Despite the technological advancements of neurosurgery, the posterior part of the third ventricle has always been the “dark side” of the ventricle. However, flexible endoscopy offers the opportunity for a direct, in vivo inspection and detailed description of the posterior third ventricle in physiological and pathological conditions. The purposes of this study were to describe the posterior wall of the third ventricle, detailing its normal anatomy and surgical landmarks, and to assess the effect of chronic hydrocephalus on the anatomy of this hidden region.
The authors reviewed the video recordings of 59 in vivo endoscopic explorations of the posterior third ventricle to describe every identifiable anatomical landmark. Patients were divided into 2 groups based on the absence or presence of a chronic dilation of the third ventricle. The first group provided the basis for the description of normal anatomy.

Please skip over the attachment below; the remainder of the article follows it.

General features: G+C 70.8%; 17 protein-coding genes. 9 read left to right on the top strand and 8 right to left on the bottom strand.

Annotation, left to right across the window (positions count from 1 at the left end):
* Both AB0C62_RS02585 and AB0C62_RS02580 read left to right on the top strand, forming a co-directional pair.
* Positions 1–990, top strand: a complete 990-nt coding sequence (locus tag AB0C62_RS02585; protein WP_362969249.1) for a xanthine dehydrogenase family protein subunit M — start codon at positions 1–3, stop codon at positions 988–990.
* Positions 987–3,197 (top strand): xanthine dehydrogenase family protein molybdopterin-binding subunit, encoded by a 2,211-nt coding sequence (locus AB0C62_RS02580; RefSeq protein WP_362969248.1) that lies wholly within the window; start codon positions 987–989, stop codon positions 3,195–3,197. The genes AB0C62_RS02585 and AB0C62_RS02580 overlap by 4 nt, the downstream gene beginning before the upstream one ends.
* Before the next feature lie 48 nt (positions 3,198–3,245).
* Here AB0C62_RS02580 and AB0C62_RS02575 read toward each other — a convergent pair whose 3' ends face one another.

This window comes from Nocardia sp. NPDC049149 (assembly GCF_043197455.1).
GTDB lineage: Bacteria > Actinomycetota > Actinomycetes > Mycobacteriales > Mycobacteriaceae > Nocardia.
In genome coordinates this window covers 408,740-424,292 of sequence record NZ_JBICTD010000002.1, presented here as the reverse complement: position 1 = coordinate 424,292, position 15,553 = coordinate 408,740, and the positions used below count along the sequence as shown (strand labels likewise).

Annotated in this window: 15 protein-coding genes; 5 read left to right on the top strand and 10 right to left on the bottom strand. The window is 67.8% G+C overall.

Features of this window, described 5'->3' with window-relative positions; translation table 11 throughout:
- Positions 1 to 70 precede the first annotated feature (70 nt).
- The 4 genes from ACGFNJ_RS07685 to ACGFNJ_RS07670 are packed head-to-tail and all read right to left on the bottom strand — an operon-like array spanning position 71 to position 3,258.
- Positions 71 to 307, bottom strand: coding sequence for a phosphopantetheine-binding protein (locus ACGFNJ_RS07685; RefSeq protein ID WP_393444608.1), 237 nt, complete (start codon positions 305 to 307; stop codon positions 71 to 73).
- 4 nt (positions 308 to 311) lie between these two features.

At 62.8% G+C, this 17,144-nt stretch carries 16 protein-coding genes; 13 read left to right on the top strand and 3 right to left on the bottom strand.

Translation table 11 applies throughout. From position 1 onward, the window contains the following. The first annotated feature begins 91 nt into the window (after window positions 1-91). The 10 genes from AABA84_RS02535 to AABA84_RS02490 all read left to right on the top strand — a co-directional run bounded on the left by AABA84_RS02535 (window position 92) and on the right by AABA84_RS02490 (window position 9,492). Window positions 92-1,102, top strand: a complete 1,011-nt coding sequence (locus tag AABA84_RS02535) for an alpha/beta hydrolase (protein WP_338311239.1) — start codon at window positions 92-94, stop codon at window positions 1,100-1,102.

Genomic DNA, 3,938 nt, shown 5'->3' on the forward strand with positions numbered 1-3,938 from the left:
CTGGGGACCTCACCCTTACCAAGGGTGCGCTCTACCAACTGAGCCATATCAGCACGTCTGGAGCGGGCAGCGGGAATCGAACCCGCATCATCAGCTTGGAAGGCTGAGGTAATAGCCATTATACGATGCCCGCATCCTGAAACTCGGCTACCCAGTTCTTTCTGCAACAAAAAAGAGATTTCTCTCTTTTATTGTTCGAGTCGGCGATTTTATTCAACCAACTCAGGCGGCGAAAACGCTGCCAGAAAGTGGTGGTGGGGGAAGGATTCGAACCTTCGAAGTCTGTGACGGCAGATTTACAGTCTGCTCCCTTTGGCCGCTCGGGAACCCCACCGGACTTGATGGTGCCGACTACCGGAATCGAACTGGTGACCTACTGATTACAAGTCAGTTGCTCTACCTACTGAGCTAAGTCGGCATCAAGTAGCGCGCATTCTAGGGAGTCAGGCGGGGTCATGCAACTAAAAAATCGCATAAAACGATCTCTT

The following anatomical structures were identified in all cases: adytum of the cerebral aqueduct, posterior commissure, pineal recess, habenular commissure, and suprapineal recess. Comparing the 2 groups of patients, the authors were able to detect significant variations in the shape of the adytum of the cerebral aqueduct and in the thickness of the habenular and posterior commissures. Exploration with sodium fluorescein excluded the presence of any fluorescent area in the posterior third ventricle, other than the subependymal vascular network.
The use of a flexible scope allows the complete inspection of the posterior third ventricle. The anatomical variations caused by chronic hydrocephalus might be clinically relevant, in light of the commissure functions.